The French aid group MSF, also known as Doctors without Borders, fired the 19 staff members after investigating 24 cases. The charity giant's revelation followed reports of sexual abuse by workers with UK charity Oxfam.
Medical aid group Doctors without Borders, also known as Medecins Sans Frontieres (MSF), reported on Wednesday it had received 146 complaints or alerts in 2017. Of these, 40 concerned harassment or abuse.
As a result, it acted on 24 cases and fired 19 people, MSF said in a statement. "Two of these were situations of sexual abuse or harassment by MSF staff against non-MSF staff (patients or members of the community)."
"Though reports of abuse through our grievance mechanisms are steadily increasing, MSF believes misbehavior remains underreported today," the charity said.
MSF, one of the world's largest charity organizations, has 40,000 staff, mainly offering medical aid in conflict zones around the world. It was founded by a small group of French doctors and journalists in 1971 and has developed into a global operation with centers in Amsterdam, Barcelona, Athens, Brussels, Geneva and Paris. Its International Council meets in Geneva.
The group said it had released the figures in the interests of transparency following revelations at UK charity Oxfam that staff working in Haiti after the 2010 earthquake had paid for sex with prostitutes.
A serial offender?
The Oxfam allegations revealed in a British press report centered on then-Oxfam head of mission in Haiti, Belgian national Roland van Hauwermeiren.
Swedish former aid worker Amira Malik Miller said she had made a complaint about van Hauwermeiren in 2004 when she worked with him in Liberia. "He just goes around the system ... from Liberia to Chad, to Haiti, to Bangladesh," Malik Miller was quoted as saying by IRIN humanitarian news agency. "Someone should have checked properly."
After its investigation in Haiti, Oxfam had allowed van Hauwermeiren to resign. "They let perpetrators go. They did not inform donors, their regulator or prosecuting authorities," Britain's international development secretary, Penny Mordaunt, said. "It was not just the processes and procedures of that organization that were lacking but moral leadership."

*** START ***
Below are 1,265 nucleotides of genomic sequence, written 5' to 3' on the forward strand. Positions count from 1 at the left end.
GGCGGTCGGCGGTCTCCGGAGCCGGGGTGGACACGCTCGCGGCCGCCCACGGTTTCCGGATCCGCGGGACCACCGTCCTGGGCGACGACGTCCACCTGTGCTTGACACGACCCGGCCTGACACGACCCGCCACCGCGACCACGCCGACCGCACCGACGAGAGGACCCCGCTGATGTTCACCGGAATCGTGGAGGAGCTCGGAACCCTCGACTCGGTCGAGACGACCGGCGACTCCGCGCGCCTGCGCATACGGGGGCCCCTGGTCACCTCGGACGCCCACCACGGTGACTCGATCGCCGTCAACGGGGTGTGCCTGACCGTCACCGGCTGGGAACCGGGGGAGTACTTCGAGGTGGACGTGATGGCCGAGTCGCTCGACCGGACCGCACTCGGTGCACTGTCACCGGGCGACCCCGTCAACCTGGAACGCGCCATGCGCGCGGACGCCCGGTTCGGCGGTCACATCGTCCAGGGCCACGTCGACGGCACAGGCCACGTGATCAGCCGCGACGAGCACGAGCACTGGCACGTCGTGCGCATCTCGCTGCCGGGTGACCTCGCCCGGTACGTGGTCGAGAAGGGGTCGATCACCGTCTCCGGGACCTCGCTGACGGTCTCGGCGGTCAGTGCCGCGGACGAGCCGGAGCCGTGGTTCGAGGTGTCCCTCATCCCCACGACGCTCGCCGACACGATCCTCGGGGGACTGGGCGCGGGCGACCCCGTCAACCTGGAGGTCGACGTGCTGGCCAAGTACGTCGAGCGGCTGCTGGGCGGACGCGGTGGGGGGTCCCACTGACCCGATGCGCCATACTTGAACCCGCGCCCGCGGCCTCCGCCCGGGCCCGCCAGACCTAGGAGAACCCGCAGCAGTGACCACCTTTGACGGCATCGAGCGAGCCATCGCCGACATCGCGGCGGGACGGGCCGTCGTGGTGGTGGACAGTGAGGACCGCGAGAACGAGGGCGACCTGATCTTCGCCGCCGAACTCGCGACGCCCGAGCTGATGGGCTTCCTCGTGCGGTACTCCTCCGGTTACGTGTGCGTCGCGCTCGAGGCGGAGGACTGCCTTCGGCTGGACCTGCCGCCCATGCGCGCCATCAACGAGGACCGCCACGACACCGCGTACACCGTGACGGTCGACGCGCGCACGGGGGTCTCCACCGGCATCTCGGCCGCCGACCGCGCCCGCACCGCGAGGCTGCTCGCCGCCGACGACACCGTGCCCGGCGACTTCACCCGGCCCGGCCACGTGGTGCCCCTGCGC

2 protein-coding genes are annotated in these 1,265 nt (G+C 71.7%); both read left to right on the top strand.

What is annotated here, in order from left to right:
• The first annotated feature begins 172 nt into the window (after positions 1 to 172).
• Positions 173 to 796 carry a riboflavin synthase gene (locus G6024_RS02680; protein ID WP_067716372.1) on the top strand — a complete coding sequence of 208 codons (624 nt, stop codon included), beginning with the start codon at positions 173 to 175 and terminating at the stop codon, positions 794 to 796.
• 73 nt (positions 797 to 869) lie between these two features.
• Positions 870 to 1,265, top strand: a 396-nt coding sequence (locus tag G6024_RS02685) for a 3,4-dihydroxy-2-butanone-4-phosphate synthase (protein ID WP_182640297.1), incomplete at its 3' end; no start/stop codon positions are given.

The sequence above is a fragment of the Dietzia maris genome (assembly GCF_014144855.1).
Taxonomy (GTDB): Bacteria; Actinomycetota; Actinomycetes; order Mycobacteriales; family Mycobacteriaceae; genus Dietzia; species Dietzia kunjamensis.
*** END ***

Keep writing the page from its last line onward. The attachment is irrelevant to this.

Oxfam investigation continues
Speaking on Australian radio on Wednesday, Oxfam Australia director Helen Szoke said the investigation was ongoing: "Every member of the Oxfam family at the moment is carefully looking back through what has happened to ensure that if there were issues, that they are being dealt with appropriately, and if they're not that they now de dealt with."
The fallout has been swift for the Oxford-based charity.
Oxfam in the UK said on Wednesday that 1,279 direct-debit donations had been canceled over the weekend, which compared with an average monthly cancelation rate of 600. A number of commercial organizations said they were reconsidering their association with the charity.
Celebrity ambassador for Oxfam Minnie Driver resigned late Tuesday, saying: "We can carry on supporting the people this particular NGO purported to support through other organizations."
Oxfam has some 2,500 staff and 31,000 volunteers around the world. It receives around 32 million pounds ($44 million) of British government funding per year. The European Union has said it could cut off the €68 million ($84 million) it provides in funding for Oxfam each year.
"Unless you report every serious incident or allegation, no matter how damaging to your reputation, we cannot be partners," Britain's Mordaunt told a conference in Stockholm, according to extracts of her speech released by her ministry. "Sexual abuse and exploitation is an issue the entire development sector needs to confront."
jm/cmb (AFP, Reuters)